In today’s market, it is imperative to be knowledgeable and have an edge over the competition. ACI members have it…they are engaged, informed, and stay up to date by taking advantage of benefits that ACI membership provides them.
Read more about membership
Become an ACI Member
Founded in 1904 and headquartered in Farmington Hills, Michigan, USA, the American Concrete Institute is a leading authority and resource worldwide for the development, dissemination, and adoption of its consensus-based standards, technical resources, educational programs, and proven expertise for individuals and organizations involved in concrete design, construction, and materials, who share a commitment to pursuing the best use of concrete.
American Concrete Institute
38800 Country Club Dr.
Farmington Hills, MI
Chat with Us Online Now
Feedback via Email
Home > Publications > International Concrete Abstracts Portal
The International Concrete Abstracts Portal is an ACI led collaboration with leading technical organizations from within the international concrete industry and offers the most comprehensive collection of published concrete abstracts.
Title: Corrosion Resistance of Concrete Incorporating Supplementary Cementing Materials in a Marine Environment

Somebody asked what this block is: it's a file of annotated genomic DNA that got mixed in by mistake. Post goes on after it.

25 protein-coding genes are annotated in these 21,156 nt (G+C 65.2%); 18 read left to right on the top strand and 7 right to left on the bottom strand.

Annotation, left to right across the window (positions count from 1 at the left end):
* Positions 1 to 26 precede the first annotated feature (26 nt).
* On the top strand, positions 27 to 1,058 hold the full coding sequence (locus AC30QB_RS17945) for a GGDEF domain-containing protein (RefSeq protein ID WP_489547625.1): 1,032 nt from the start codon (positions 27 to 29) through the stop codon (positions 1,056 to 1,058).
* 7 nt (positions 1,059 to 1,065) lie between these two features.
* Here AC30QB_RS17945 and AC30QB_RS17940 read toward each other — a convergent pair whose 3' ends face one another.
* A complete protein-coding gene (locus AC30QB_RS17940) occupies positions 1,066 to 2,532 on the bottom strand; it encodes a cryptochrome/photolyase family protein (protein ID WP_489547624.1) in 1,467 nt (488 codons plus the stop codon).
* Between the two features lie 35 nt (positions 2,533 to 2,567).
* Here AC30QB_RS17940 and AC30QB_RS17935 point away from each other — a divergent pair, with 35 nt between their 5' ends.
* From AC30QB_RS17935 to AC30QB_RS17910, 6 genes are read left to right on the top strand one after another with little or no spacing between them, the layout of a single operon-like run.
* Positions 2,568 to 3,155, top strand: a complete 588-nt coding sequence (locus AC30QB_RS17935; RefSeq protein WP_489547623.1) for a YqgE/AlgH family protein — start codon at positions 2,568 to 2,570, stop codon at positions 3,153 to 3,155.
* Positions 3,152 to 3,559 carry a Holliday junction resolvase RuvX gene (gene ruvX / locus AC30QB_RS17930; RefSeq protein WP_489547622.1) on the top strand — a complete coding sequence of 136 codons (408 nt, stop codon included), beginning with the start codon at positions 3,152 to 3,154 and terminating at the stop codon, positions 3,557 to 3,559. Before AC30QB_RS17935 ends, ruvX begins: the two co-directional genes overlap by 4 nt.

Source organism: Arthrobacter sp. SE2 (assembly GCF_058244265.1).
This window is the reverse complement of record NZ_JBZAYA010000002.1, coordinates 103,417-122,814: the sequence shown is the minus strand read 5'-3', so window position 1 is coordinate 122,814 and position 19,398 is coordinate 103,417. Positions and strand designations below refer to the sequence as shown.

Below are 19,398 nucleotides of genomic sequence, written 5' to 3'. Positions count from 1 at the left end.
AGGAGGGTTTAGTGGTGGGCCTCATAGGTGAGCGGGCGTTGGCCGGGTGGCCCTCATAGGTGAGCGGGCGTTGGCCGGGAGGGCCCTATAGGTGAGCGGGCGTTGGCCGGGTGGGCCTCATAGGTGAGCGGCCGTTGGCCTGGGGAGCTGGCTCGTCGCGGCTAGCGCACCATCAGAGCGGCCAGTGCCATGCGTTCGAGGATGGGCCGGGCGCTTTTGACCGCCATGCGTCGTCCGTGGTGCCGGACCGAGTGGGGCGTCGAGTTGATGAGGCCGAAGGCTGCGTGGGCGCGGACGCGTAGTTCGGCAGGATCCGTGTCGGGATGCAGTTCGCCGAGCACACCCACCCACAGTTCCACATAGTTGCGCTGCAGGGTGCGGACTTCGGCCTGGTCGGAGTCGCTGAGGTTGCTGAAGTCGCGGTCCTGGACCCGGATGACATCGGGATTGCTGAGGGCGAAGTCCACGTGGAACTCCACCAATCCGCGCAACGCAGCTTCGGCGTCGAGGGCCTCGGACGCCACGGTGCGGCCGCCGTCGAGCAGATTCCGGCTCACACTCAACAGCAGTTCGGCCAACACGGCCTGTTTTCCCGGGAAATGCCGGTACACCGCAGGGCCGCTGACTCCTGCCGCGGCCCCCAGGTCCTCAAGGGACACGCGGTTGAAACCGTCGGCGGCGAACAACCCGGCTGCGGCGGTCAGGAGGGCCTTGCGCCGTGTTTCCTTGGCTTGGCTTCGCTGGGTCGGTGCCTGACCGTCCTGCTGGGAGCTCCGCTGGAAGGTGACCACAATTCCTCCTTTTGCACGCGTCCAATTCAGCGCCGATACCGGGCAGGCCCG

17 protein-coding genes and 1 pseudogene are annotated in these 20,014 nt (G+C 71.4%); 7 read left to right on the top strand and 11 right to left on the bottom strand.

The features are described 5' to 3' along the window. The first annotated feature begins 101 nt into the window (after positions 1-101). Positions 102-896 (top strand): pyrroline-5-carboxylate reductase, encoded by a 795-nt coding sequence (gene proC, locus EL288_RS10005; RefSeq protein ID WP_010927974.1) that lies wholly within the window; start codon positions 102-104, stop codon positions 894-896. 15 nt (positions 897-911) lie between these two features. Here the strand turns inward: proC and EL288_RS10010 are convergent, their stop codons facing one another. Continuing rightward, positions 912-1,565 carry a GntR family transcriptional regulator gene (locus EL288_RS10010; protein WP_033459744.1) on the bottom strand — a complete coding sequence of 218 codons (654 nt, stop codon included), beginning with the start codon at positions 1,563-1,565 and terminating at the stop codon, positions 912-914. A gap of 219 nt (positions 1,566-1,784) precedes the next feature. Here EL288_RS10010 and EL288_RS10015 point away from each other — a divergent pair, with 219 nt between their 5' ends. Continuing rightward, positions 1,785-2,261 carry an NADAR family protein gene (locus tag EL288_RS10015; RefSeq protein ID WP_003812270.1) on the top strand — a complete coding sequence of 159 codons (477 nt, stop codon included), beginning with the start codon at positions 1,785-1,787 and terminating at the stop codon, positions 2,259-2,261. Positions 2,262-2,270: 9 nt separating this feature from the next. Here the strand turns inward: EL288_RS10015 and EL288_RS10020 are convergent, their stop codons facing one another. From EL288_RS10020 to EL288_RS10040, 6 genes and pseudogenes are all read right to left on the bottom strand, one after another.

Author(s): Andrew Fahim, Edward G. Moffatt and Michael D.A. Thomas
Publication: Special Publication
Appears on pages(s): 18.1-18.14
Keywords: chloride ingress, corrosion, corrosion monitoring, marine environment, servicelife modeling, supplementary cementing materials, durability
Abstract:This paper presents results obtained from steel-reinforced concrete specimens retrieved after 25 to 27 years of exposure in a marine environment. The specimens included mixtures with various SCM blends (25% fly ash, 10% silica fume and 50% slag), as well as a mixture without any SCM, all at a W/CM of 0.50. Testing included chloride-ion depth determination, rapid chloride permeability test, bulk electrical resistivity test and
electrochemical corrosion-monitoring. The chloride profiles revealed that SCM incorporation leads to a significant decrease in chloride-ion penetration, which was supported by rapid
chloride permeability and bulk electrical resistivity tests. Electrochemical corrosionmonitoring showed passivity for all reinforcements at a cover depth of 70 mm or more for
specimens incorporating SCMs, while for specimens not containing SCMs, all reinforcements, up to a cover depth of 140 mm, showed active corrosion. Finally, it was found that the reinforcement corrosion rate in SCM concrete was significantly lower than that for portland cement concrete.
Click here to become an online Journal subscriber